For a library that includes the world’s most popular typefaces, some of the answers are quite obvious. And one day, I came face to face with my Everest. I had suggested that an Helvetica Arabic would be a valuable addition to the Arabic library. The colleagues agreed.

On Neue Helvetica Arabic

Now how would you translate an iconic design into a script that defies neutrality? Is this even possible? To make things more complicated, Arabic calligraphic styles are many and some are more suited for headlines, others for text. Helvetica functions on both platforms so the Arabic needs to do so as well.

It needs to be commanding, professional, authoritative, composed, well-crafted, stable, and most important, neutral. The design process of Neue Helvetica Arabic was like taking a hot iron to a Naskh-Kufi hybrid design. Now that’s a tough negotiation. You see, I had to make sure not to iron what is Arabic out of it as well!

On the design brief

The design brief was very clear:

1. Design a typeface that would be the Arabic companion to Neue Helvetica.
2. The Arabic version would be true to Arabic script aesthetics and be able to function on its own as well.
3. The Latin and Arabic can be used at the same point size, with the same weight and optical size.
4. The typeface would translate the Helvetica concept into Arabic, especially its neutrality, formality, and ability to be used for a multitude of projects.

Neue Helvetica Arabic abjad

On the design of Neue Helvetica Arabic

One would think that all one has to do is to import the curves of the Latin into the Arabic script structure and the work is practically done. This is not the case. The design approach here is quite different: Look at what Neue Helvetica does as a typeface, how it functions, what visual message does it carry, and then see how to achieve that function and message in Arabic. It is not about how similar the curves are, but how similar the typefaces function. This is at the heart of multi-script type design.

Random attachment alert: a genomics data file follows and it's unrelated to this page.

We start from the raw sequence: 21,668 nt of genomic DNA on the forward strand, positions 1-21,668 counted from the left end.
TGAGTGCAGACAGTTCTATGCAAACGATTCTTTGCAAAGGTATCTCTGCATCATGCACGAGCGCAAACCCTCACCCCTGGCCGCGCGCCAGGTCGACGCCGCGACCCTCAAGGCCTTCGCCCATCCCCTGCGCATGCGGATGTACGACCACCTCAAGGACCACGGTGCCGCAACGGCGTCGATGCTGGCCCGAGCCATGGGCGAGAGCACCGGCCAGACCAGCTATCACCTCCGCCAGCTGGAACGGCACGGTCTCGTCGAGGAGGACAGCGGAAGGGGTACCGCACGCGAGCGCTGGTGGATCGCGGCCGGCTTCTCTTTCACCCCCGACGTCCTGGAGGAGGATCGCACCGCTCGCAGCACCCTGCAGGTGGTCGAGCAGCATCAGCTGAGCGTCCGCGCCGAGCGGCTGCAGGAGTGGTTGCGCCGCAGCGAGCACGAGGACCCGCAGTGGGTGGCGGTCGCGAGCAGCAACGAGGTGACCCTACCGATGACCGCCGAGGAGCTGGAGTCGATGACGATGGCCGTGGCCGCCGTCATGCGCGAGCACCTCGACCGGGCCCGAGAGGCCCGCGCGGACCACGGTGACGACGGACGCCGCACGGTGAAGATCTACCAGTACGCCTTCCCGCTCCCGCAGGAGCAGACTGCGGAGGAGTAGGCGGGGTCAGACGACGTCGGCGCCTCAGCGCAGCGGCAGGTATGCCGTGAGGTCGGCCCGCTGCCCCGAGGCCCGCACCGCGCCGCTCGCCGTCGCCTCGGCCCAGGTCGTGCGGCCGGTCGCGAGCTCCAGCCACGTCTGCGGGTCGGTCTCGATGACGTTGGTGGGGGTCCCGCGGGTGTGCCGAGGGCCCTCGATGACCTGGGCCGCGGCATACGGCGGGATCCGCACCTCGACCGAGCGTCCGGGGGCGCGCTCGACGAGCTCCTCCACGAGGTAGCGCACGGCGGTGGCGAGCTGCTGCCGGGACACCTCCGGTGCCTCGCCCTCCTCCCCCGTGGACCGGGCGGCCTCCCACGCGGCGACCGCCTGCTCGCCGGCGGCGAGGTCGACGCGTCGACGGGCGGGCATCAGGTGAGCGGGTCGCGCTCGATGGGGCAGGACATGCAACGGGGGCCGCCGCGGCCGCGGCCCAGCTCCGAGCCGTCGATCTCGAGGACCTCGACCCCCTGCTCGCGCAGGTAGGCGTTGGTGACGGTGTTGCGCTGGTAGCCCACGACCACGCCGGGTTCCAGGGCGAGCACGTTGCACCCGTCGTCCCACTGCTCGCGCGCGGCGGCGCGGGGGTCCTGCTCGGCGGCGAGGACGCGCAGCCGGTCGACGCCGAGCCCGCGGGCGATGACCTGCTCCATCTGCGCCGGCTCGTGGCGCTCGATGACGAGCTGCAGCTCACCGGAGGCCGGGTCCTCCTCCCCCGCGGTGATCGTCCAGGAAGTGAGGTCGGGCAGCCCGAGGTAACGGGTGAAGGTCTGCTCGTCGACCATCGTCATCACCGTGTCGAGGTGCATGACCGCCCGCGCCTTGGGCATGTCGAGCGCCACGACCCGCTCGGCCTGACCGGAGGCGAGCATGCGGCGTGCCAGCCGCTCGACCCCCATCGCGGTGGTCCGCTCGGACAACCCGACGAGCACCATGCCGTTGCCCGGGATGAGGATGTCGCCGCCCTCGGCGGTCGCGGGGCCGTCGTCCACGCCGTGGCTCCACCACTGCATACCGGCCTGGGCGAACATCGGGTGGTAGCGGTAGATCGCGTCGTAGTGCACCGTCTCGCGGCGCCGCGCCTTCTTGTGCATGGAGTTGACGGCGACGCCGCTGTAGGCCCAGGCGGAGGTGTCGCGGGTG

The typeface family consists of 3 weights: Light, Regular, and Bold. Neue Helvetica Arabic is a mono-linear design with very little contrast. Its design is a clean hybrid of Kufi and Naskh structures and this enables it to function in both text and headline settings. Its curves are very low on contrast and have been designed to be formal, well-crafted and robust in appearance. This is a no nonsense typeface. Its voice is calm and authoritative. Its design is, finally, neutral.

Neue Helvetica Arabic hawwaz

Wishing on a typeface

Can a typeface go beyond the present and into the future? Is it possible to bring Swiss neutrality into the Middle East? Peace and prosperity? The inspiration for Neue Helvetica Arabic does not come from type specimens or calligraphy books, but from the reality of life in Lebanon. This is a typeface for hard-working and motivated professionals. This is the only way forward.

But life is not only about work. And so we need many more typefaces, and many more ideas. More to come soon so stay tuned!


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  1. Arabic fonts distinct lines, a solid line and there is no spaces between the letters and thus can obtain the forms and decorations by writing it

  2. Good news from Lebanon, finally!
    congratulation on your last piece of art Mrs. Nadine!
    cheers

  3. I really enjoyed this post. Thank you!

    Where can I see more of this fascinating type?

  4. Great post. Thanks for sharing! A refreshing Helvetica, indeed.

  5. Nice header! Oh, I so want this Neue Helvetica Arabic! Yummy!